It has become France’s most famous structure, the queen of Paris’ skyline, but the Eiffel Tower wasn’t popular when she was first conceived. Built by French engineer Gustave Eiffel, the wrought-iron tower was meant to be a temporary structure during the 1889 World’s Fair, but throughout that summer the public became enchanted. As we celebrate its 130th anniversary this March, here are a few towering facts.
At 300 metres, it was the world’s tallest structure when it was built until the Chrysler Building opened in New York City in 1930. Antennas were later added to the Eiffel Tower, making it 324-metres tall.
First floor: 57 metres
Second floor: 115 metres
Third floor: 276 metres
The complete tower was put together using 2.5 million rivets joining 18,038 iron parts and weighs 10,100 tonnes—that’s the same weight as nearly 660 million macarons.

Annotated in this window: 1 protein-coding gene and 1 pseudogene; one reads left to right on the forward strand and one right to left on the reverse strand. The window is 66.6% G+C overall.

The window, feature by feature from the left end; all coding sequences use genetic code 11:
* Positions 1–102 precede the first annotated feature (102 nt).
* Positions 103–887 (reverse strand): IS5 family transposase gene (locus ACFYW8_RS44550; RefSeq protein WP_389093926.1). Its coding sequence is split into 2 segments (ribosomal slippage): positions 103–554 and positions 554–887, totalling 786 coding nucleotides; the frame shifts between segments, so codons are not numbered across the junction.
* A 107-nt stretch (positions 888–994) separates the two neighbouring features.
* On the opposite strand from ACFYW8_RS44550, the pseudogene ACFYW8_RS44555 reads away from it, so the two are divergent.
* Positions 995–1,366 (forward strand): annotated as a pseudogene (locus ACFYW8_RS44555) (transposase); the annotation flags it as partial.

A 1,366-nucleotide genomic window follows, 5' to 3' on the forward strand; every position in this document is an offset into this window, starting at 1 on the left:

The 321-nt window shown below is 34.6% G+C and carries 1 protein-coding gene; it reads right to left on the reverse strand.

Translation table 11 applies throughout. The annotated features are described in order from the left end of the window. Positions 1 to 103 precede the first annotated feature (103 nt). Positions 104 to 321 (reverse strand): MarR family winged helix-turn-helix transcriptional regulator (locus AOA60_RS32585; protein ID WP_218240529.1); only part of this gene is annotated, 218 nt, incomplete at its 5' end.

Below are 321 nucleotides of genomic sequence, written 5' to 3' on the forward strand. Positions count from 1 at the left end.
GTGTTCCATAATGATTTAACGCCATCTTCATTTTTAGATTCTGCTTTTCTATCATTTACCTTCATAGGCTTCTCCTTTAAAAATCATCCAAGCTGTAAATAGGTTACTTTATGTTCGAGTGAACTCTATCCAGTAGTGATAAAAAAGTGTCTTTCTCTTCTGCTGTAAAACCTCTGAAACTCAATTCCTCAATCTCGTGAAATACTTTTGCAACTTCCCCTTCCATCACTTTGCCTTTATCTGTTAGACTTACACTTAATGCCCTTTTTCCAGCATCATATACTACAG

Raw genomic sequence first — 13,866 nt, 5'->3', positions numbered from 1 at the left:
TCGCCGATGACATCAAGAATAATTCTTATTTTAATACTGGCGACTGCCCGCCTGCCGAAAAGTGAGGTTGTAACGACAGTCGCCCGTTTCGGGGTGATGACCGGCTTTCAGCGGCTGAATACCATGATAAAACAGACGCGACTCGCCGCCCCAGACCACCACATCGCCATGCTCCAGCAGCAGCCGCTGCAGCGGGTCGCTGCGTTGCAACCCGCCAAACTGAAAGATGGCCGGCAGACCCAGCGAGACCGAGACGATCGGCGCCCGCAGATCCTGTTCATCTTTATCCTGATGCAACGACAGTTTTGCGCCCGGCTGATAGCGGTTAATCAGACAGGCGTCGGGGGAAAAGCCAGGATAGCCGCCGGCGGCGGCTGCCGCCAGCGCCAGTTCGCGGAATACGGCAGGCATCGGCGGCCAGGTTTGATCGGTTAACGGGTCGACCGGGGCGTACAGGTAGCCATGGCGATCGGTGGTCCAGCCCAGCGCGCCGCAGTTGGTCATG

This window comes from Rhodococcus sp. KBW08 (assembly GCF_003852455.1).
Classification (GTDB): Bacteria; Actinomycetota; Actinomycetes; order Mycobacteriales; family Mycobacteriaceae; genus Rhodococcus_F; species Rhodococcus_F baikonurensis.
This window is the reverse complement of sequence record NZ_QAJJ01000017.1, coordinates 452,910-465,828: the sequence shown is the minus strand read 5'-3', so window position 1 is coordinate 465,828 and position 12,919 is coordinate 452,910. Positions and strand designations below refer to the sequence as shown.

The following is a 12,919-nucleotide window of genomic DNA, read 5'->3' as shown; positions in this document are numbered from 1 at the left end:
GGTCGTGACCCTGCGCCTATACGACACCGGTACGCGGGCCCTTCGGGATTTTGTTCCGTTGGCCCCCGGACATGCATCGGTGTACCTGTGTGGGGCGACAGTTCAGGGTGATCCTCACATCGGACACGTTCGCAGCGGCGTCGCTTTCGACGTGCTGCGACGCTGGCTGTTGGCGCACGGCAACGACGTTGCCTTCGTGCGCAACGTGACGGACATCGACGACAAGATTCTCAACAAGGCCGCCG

The highest level is home to a two-storey observation space—one inside and one outside—a champagne bar and Gustave Eiffel’s former office, which has been restored and is open to the public.
The tower has seven elevators used for guests, staff and maintenance. Each year, the elevators travel more than 103,000 kilometres, or two-and-half times around the world.
Almost 7 million people visit the tower each year; an estimated 300 million have visited since it opened on March 31, 1889.
[This story appears in the January 2019 issue of WestJet Magazine]